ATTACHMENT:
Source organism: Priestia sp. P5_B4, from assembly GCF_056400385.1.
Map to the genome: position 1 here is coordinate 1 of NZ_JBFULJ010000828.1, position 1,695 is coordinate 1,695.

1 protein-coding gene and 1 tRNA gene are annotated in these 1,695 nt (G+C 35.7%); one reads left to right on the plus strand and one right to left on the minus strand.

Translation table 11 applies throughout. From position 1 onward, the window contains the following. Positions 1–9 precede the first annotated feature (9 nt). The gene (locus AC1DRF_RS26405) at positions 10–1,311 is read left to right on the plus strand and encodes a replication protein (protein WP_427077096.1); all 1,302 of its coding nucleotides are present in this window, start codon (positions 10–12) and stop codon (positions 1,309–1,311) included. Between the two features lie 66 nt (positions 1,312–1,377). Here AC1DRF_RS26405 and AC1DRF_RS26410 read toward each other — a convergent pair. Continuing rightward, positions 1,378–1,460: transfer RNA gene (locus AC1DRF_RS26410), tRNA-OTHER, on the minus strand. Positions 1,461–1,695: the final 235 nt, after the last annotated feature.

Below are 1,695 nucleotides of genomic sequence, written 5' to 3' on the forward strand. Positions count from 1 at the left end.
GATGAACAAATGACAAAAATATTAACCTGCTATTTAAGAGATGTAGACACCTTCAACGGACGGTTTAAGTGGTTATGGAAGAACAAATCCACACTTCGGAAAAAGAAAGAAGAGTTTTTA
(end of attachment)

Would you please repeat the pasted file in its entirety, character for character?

Source organism: Priestia sp. P5_B4, from assembly GCF_056400385.1.
Map to the genome: position 1 here is coordinate 1 of NZ_JBFULJ010000828.1, position 1,695 is coordinate 1,695.

1 protein-coding gene and 1 tRNA gene are annotated in these 1,695 nt (G+C 35.7%); one reads left to right on the plus strand and one right to left on the minus strand.

Translation table 11 applies throughout. From position 1 onward, the window contains the following. Positions 1–9 precede the first annotated feature (9 nt). The gene (locus AC1DRF_RS26405) at positions 10–1,311 is read left to right on the plus strand and encodes a replication protein (protein WP_427077096.1); all 1,302 of its coding nucleotides are present in this window, start codon (positions 10–12) and stop codon (positions 1,309–1,311) included. Between the two features lie 66 nt (positions 1,312–1,377). Here AC1DRF_RS26405 and AC1DRF_RS26410 read toward each other — a convergent pair. Continuing rightward, positions 1,378–1,460: transfer RNA gene (locus AC1DRF_RS26410), tRNA-OTHER, on the minus strand. Positions 1,461–1,695: the final 235 nt, after the last annotated feature.

Below are 1,695 nucleotides of genomic sequence, written 5' to 3' on the forward strand. Positions count from 1 at the left end.
GATGAACAAATGACAAAAATATTAACCTGCTATTTAAGAGATGTAGACACCTTCAACGGACGGTTTAAGTGGTTATGGAAGAACAAATCCACACTTCGGAAAAAGAAAGAAGAGTTTTTA